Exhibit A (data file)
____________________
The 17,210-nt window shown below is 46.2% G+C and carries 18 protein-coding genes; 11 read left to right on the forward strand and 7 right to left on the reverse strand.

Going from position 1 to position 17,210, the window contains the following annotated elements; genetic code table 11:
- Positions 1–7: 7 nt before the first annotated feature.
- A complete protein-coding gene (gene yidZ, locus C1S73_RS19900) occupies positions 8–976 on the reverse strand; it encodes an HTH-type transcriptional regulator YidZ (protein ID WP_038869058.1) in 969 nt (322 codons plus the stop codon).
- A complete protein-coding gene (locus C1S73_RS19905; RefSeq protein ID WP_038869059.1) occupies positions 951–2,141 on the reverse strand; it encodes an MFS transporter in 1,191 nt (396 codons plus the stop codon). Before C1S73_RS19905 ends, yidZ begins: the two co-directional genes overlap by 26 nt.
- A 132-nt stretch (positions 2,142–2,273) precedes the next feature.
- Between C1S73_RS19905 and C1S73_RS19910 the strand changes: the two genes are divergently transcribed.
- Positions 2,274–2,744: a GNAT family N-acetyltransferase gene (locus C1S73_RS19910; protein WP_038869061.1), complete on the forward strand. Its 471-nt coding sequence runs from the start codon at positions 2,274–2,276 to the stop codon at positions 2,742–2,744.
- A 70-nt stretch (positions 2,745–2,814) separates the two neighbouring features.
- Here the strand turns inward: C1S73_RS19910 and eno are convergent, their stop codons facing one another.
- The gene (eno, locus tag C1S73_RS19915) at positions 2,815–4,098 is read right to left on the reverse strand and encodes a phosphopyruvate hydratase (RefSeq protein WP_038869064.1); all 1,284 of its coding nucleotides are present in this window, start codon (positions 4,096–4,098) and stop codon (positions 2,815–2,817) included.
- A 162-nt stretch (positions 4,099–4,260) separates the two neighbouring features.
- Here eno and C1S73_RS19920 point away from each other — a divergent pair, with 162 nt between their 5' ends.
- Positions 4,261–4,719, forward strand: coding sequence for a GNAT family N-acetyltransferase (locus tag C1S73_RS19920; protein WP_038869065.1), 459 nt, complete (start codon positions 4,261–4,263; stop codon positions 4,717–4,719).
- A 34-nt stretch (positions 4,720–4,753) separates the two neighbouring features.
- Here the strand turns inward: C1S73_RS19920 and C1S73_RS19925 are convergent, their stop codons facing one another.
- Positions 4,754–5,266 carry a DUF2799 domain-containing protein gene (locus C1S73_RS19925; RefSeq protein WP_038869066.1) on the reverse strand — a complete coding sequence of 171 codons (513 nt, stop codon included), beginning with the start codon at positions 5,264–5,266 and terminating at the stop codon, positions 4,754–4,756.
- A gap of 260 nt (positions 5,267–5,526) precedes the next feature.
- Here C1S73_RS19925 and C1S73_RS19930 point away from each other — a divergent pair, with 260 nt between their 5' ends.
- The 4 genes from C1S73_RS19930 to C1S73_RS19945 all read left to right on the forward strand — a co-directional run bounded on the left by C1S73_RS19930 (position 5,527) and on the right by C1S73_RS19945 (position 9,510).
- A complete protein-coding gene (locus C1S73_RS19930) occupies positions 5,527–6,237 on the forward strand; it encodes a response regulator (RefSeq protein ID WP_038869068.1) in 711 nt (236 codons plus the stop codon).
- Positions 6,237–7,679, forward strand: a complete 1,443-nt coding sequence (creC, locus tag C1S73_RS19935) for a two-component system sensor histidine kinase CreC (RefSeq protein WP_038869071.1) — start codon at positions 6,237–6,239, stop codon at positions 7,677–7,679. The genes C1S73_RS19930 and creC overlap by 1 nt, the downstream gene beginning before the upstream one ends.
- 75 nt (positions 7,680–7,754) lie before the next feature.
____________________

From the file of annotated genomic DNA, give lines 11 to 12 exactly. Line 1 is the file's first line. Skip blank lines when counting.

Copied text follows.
- The gene (eno, locus tag C1S73_RS19915) at positions 2,815–4,098 is read right to left on the reverse strand and encodes a phosphopyruvate hydratase (RefSeq protein WP_038869064.1); all 1,284 of its coding nucleotides are present in this window, start codon (positions 4,096–4,098) and stop codon (positions 2,815–2,817) included.
- A 162-nt stretch (positions 4,099–4,260) separates the two neighbouring features.